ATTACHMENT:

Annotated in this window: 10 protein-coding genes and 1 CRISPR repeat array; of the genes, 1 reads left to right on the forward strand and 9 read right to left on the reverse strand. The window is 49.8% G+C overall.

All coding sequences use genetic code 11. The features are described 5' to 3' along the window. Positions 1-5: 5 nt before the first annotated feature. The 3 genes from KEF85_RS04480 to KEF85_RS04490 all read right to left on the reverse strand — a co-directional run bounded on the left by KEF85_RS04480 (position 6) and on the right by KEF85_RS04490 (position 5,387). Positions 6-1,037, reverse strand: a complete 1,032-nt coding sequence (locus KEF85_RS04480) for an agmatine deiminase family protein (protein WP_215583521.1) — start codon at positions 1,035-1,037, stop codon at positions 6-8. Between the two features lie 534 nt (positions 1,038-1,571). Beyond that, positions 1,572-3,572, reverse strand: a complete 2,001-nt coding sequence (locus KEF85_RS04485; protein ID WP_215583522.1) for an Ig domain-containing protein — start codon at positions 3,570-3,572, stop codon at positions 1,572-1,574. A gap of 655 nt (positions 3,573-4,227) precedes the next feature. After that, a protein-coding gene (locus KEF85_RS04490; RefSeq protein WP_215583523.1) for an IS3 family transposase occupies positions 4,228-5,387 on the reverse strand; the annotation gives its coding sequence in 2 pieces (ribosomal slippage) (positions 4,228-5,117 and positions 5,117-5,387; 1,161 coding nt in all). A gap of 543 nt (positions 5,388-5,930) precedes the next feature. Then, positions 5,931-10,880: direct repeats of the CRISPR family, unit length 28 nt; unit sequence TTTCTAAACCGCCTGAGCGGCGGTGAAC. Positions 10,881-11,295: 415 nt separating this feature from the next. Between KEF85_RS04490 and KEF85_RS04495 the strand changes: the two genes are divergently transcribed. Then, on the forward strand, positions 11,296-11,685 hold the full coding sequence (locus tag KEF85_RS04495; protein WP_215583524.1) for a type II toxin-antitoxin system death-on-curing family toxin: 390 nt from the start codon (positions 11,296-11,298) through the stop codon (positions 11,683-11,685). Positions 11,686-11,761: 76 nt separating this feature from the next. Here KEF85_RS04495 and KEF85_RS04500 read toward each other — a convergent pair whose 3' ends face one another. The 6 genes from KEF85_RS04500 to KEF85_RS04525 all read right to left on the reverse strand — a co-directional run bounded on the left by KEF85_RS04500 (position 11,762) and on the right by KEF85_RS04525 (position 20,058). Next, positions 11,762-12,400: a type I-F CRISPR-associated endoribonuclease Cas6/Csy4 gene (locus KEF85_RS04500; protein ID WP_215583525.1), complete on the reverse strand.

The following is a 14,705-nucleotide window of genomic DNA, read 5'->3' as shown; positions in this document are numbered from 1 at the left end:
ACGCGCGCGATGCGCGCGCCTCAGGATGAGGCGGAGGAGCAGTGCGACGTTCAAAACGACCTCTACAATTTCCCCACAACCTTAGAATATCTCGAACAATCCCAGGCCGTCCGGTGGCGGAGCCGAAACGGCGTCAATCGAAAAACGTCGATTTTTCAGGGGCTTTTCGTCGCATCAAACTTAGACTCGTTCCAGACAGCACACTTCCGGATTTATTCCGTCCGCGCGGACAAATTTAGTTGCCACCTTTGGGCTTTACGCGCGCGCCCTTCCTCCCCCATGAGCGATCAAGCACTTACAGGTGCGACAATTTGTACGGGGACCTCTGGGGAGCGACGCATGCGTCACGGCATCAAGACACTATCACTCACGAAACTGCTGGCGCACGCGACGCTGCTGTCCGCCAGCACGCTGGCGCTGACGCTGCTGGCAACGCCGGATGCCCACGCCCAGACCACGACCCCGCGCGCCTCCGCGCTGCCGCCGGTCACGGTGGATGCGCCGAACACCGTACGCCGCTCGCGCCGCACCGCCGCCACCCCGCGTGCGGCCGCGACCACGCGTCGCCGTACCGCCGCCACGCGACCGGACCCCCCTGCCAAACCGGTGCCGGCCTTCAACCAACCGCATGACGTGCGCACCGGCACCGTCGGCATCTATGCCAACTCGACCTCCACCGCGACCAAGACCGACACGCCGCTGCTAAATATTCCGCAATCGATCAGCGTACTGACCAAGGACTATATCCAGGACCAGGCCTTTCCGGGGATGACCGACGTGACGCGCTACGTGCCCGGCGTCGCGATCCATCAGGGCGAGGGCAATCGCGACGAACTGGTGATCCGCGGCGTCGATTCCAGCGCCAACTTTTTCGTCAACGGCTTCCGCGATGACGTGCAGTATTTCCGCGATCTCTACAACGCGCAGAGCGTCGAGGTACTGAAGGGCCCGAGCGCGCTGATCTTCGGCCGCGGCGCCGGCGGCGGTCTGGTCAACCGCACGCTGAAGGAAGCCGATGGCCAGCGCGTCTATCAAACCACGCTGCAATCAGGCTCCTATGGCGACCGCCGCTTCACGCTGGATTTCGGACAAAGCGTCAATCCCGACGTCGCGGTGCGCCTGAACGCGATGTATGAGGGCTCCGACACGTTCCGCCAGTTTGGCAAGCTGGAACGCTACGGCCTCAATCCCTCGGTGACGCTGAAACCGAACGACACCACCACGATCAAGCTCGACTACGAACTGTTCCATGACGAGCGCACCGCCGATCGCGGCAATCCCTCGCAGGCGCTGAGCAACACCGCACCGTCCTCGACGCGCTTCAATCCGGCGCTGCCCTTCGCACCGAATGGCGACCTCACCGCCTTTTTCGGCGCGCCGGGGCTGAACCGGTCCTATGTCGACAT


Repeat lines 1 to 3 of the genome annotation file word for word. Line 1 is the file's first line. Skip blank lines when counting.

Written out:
Annotated in this window: 10 protein-coding genes and 1 CRISPR repeat array; of the genes, 1 reads left to right on the forward strand and 9 read right to left on the reverse strand. The window is 49.8% G+C overall.

All coding sequences use genetic code 11. The features are described 5' to 3' along the window. Positions 1-5: 5 nt before the first annotated feature. The 3 genes from KEF85_RS04480 to KEF85_RS04490 all read right to left on the reverse strand — a co-directional run bounded on the left by KEF85_RS04480 (position 6) and on the right by KEF85_RS04490 (position 5,387). Positions 6-1,037, reverse strand: a complete 1,032-nt coding sequence (locus KEF85_RS04480) for an agmatine deiminase family protein (protein WP_215583521.1) — start codon at positions 1,035-1,037, stop codon at positions 6-8. Between the two features lie 534 nt (positions 1,038-1,571). Beyond that, positions 1,572-3,572, reverse strand: a complete 2,001-nt coding sequence (locus KEF85_RS04485; protein ID WP_215583522.1) for an Ig domain-containing protein — start codon at positions 3,570-3,572, stop codon at positions 1,572-1,574. A gap of 655 nt (positions 3,573-4,227) precedes the next feature. After that, a protein-coding gene (locus KEF85_RS04490; RefSeq protein WP_215583523.1) for an IS3 family transposase occupies positions 4,228-5,387 on the reverse strand; the annotation gives its coding sequence in 2 pieces (ribosomal slippage) (positions 4,228-5,117 and positions 5,117-5,387; 1,161 coding nt in all). A gap of 543 nt (positions 5,388-5,930) precedes the next feature. Then, positions 5,931-10,880: direct repeats of the CRISPR family, unit length 28 nt; unit sequence TTTCTAAACCGCCTGAGCGGCGGTGAAC. Positions 10,881-11,295: 415 nt separating this feature from the next. Between KEF85_RS04490 and KEF85_RS04495 the strand changes: the two genes are divergently transcribed. Then, on the forward strand, positions 11,296-11,685 hold the full coding sequence (locus tag KEF85_RS04495; protein WP_215583524.1) for a type II toxin-antitoxin system death-on-curing family toxin: 390 nt from the start codon (positions 11,296-11,298) through the stop codon (positions 11,683-11,685). Positions 11,686-11,761: 76 nt separating this feature from the next. Here KEF85_RS04495 and KEF85_RS04500 read toward each other — a convergent pair whose 3' ends face one another. The 6 genes from KEF85_RS04500 to KEF85_RS04525 all read right to left on the reverse strand — a co-directional run bounded on the left by KEF85_RS04500 (position 11,762) and on the right by KEF85_RS04525 (position 20,058). Next, positions 11,762-12,400: a type I-F CRISPR-associated endoribonuclease Cas6/Csy4 gene (locus KEF85_RS04500; protein ID WP_215583525.1), complete on the reverse strand.

The following is a 14,705-nucleotide window of genomic DNA, read 5'->3' as shown; positions in this document are numbered from 1 at the left end: